OTTAWA, May 16, 2019 /CNW/ - The Conference Board of Canada's Economist Robyn Gibbard offers the following insights on today's Monthly Survey of Manufacturing:
"While we saw a strong upward trend in manufacturing sales from mid-2017 to mid-2018, that trend reversed in the second half of 2018. With a few good months in early 2019, we may, one again, be seeing the beginning of an upward trend. An upward trend in this sector be good news for the Canadian economy."
- Canada's manufacturing sector has struggled recently, with shipments up just 1.4 per cent year-on-year. This is a relatively slow pace of growth and means that manufacturing sales grew slower than the Canadian economy over the past year.
- Transportation, the largest manufacturing sector in Canada, saw shipments decline 0.7 per cent ($87.5 million) year-on-year. The largest loser in dollar terms was the wood products manufacturing sector, which saw shipments decline by 12.4 per cent ($361.0 million) year-on-year.
- However, in March manufacturing shipments increased by 2.1 per cent, to $58.0 billion. The growth was led by rising shipments of transportation equipment, energy products, and primary metal products. Although monthly numbers can be volatile, our calculations show the trendline for manufacturing shipments has now turned upwards. If trend growth continues, 2019 could be a better year for Canadian manufacturers.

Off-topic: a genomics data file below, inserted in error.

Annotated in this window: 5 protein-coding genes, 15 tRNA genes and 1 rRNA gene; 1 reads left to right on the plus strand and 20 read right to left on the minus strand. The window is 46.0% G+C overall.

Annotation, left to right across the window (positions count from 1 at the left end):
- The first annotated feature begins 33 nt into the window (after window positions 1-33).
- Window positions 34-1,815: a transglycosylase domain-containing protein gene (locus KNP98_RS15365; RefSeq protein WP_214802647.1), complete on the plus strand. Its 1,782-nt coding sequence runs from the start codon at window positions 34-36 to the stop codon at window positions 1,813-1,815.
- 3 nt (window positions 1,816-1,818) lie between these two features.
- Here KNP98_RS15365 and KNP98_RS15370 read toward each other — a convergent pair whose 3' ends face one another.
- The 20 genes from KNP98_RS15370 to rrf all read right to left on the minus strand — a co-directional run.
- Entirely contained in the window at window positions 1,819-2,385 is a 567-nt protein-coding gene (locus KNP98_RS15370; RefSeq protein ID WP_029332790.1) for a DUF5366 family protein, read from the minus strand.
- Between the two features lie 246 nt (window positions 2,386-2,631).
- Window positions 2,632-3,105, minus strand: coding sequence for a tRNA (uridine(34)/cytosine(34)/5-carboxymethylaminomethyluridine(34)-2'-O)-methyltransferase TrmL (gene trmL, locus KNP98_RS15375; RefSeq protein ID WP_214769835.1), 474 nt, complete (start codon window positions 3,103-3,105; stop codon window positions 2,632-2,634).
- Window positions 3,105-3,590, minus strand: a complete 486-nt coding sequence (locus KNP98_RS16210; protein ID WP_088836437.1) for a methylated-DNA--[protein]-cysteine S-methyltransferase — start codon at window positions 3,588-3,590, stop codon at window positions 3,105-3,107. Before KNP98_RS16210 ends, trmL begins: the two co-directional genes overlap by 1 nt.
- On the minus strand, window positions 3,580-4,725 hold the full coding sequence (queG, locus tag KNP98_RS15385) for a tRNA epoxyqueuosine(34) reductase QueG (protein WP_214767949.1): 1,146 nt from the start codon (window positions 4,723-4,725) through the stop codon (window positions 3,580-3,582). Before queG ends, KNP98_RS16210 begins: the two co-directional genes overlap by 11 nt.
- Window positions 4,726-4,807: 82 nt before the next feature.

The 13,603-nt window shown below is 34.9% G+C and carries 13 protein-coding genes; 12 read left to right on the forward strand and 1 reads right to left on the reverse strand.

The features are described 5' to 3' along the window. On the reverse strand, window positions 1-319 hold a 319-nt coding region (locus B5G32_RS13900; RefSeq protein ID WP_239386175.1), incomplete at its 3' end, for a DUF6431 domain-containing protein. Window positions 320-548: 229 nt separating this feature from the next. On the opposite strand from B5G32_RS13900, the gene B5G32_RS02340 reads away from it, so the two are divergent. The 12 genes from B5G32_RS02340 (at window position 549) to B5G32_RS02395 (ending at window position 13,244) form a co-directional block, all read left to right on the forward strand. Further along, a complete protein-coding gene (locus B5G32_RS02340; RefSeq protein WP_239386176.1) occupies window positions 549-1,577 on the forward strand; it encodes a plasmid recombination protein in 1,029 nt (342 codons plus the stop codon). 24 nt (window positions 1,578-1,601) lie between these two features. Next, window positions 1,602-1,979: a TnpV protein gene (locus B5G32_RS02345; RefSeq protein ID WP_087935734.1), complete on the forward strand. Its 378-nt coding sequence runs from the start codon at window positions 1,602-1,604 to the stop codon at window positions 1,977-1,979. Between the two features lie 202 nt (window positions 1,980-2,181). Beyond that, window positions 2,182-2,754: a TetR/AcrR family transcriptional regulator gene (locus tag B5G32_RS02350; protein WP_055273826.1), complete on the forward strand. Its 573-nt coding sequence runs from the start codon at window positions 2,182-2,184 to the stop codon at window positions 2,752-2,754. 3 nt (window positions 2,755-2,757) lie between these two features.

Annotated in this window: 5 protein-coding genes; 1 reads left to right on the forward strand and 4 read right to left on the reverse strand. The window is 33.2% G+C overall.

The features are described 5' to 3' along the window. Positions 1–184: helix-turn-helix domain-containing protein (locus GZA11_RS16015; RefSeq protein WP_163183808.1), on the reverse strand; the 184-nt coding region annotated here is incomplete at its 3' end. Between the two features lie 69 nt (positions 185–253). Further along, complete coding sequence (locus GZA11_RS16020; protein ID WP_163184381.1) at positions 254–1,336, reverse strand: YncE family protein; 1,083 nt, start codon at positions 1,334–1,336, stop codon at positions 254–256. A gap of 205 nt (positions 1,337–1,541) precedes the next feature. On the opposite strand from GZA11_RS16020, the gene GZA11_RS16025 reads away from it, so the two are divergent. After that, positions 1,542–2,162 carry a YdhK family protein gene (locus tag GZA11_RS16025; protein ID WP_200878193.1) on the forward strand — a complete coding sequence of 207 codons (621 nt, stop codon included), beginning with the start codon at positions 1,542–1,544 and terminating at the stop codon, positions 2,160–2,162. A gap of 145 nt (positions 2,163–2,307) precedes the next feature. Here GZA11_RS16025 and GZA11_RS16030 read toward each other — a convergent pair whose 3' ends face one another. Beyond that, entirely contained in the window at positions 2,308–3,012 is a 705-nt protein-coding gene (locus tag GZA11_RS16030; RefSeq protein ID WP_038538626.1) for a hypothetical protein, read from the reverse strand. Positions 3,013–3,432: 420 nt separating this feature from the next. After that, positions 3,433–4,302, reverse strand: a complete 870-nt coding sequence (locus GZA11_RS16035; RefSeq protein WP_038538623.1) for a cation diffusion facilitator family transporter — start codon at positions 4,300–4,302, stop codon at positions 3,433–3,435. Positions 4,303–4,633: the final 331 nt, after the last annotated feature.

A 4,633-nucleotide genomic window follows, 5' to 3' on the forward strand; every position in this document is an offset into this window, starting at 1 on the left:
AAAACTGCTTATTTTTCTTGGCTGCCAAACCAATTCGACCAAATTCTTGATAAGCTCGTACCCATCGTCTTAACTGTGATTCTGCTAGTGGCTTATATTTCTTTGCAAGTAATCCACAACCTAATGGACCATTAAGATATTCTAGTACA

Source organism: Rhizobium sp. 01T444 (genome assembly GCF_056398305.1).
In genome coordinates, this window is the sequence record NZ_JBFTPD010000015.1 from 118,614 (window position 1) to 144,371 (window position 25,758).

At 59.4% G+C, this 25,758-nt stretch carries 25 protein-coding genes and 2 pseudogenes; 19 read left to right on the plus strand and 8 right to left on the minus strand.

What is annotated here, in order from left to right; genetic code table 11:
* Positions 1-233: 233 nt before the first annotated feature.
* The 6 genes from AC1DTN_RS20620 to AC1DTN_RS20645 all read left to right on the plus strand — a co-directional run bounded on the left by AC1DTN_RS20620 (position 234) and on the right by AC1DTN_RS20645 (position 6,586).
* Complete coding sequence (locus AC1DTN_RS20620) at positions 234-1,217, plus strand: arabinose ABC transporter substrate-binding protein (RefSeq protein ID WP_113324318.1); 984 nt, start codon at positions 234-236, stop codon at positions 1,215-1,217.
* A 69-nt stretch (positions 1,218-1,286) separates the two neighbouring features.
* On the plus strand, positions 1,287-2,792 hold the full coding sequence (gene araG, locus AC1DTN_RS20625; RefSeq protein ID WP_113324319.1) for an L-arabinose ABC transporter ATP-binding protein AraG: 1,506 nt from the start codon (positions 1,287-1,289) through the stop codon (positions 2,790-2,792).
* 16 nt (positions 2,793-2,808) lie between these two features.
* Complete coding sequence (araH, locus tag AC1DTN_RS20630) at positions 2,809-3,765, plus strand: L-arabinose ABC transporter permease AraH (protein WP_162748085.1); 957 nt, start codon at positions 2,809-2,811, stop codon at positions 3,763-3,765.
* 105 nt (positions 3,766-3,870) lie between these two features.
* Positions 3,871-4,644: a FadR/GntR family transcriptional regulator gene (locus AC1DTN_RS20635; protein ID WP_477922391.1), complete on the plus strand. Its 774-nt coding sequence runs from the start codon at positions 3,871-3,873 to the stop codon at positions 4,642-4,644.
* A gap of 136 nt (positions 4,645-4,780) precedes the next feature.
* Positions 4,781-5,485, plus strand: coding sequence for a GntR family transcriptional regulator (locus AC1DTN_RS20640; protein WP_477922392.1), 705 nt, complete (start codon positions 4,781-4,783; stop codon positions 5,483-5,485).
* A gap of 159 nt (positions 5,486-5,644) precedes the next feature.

- The largest drivers of growth over the past year have been machinery and equipment manufacturing (up $562.3 million), fabricated metal products ($250.3 million), and petroleum and coal products ($271.7 million). Perhaps not a coincidence that these industries rely on inputs of Canadian raw materials (metals and energy products) that have seen their prices tumble over the past year, making the products manufactured with them cheaper for buyers.
- The capacity utilization rate in manufacturing industries rose from 78.5 per cent to 80.7 per cent. That is a relatively high level of capacity utilization, and it means some manufacturers are likely facing capacity constraints. Consequently, further increases in sales will depend on higher investment to expand their production capacity.
Robyn Gibbard, Economist
The Conference Board of Canada
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SOURCE Conference Board of Canada